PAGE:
Monday, July 18, 2011

Who might be wrongfully accusing ISI of killing journalist?

Writing in The National Interest, John R. Schmidt expresses some much-needed scepticism regarding the allegations that Pakistan’s military intelligence service was responsible for the murder of Pakistani journalist Saleem Shahzad:
If ISI was responsible for murdering Shahzad, it may well have been a first. The Committee to Protect Journalists reports that fifteen journalists have lost their lives in intentionally targeted killings in Pakistan since the murder of Daniel Pearl in early 2002, all of them Pakistani. Almost all were killed by radical Islamists affiliated with al-Qaeda or the Pakistani Taliban. The remainder were murdered for investigating regional ethnic conflicts or local corruption. None of the fifteen fit a plausible ISI scenario. But why would ISI choose Shahzad as its first victim? He was not a big-name journalist, nor was he among those who raised embarrassing questions about ISI and the army over the Abbottabad raid on bin Laden. His Karachi-naval-base story did not accuse ISI of improper conduct, and it is not clear why it would have killed him over a story that, if it embarrassed anyone, would have embarrassed the Pakistani Navy, a relatively minor player in the nation’s military firmament. ISI was well aware that some of its senior officers had recently “had a word” with Shahzad and should have realized that if he suddenly turned up murdered ISI might be blamed for it, further sullying its already battered reputation. And that, of course, is exactly what happened.
It probably deserves mentioning that others might have had a motive for killing Shahzad, including officers of the Pakistani Navy and members of al-Qaeda and its various Pakistani affiliates, although none have claimed responsibility. But the fact remains that senior U.S. officials told the New York Times they had “reliable and conclusive” intelligence that ISI was responsible.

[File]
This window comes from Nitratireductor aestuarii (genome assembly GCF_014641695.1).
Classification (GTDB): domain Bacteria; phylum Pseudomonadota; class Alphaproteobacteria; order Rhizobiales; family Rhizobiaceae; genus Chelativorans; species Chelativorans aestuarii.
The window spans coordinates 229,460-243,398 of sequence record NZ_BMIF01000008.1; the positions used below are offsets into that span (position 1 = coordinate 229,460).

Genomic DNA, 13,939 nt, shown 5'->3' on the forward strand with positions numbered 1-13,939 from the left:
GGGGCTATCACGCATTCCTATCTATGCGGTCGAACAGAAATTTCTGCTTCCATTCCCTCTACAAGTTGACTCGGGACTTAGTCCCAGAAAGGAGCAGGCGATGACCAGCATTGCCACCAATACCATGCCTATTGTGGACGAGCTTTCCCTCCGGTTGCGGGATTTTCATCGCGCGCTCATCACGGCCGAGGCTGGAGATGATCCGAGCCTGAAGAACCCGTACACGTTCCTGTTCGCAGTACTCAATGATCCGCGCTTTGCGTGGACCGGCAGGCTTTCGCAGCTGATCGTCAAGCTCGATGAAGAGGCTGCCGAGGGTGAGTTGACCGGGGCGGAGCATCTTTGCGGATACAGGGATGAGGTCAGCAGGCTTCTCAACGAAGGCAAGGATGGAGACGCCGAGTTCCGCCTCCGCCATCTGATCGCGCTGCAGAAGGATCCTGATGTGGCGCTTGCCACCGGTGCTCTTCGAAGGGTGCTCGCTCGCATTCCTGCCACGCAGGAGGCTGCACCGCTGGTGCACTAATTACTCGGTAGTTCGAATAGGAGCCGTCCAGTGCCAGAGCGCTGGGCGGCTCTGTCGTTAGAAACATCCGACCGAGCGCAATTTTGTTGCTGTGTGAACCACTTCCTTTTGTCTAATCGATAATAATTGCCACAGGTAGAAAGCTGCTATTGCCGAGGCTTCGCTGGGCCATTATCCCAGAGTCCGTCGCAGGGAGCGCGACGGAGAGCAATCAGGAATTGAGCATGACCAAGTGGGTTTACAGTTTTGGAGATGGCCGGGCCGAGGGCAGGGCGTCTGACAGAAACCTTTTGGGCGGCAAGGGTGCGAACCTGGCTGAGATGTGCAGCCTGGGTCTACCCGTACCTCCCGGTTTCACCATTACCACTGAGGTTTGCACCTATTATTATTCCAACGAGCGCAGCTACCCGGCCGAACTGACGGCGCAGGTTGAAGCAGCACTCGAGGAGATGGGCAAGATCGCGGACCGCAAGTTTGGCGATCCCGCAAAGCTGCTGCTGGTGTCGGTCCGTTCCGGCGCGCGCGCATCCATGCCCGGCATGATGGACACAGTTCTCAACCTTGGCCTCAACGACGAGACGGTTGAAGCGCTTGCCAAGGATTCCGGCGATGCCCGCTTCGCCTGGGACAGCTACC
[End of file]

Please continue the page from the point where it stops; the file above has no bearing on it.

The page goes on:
Schmidt might have asked who those “senior U.S. officials” are, and whether they might also have a motive for discrediting the ISI. As Justin Raimondo pointed out in a recent piece,
While keeping the heat on for a direct attack on Iran, the powerful pro-Israel lobby — the driving force behind the anti-Iran crowd — is biding its time, confident they’ll win in the end. In the meantime, they are carefully building up momentum for the final push toward war, and a key part of that is agitating for a complete break in US-Pakistan relations.
The Lobby’s fingerprints are all over the latest anti-Pakistani agitprop. It was one Simon Henderson, described as the resident “expert” on Pakistan’s nuclear capabilities at the Washington Institute for Near East Policy (WINEP), who recently released an alleged letter from a top official of the North Korean regime “proving” Pakistan supplied Pyongyang with nuclear technology. WINEP was founded by Martin Indyk, former research director of the American-Israel Public Affairs Committee (AIPAC), as an “academic” adjunct to AIPAC, the primary conduit of pro-Israel propaganda in the US.
Considering such efforts by the Israel lobby to undermine US-Pakistan relations, isn’t it highly probable that the senior U.S. officials attempting to discredit the ISI also have close ties to Israel? It certainly wouldn’t be the first time that the New York Times has served as a conduit for “reliable and conclusive” intelligence from American officials with questionable loyalties that turned out to be false. If Pakistan is to avoid the fate of Iraq, it had better identify clearly the source of its rapidly deteriorating relationship with a United States that has proven itself prone to self-destructive deception from that same source — and take action accordingly.


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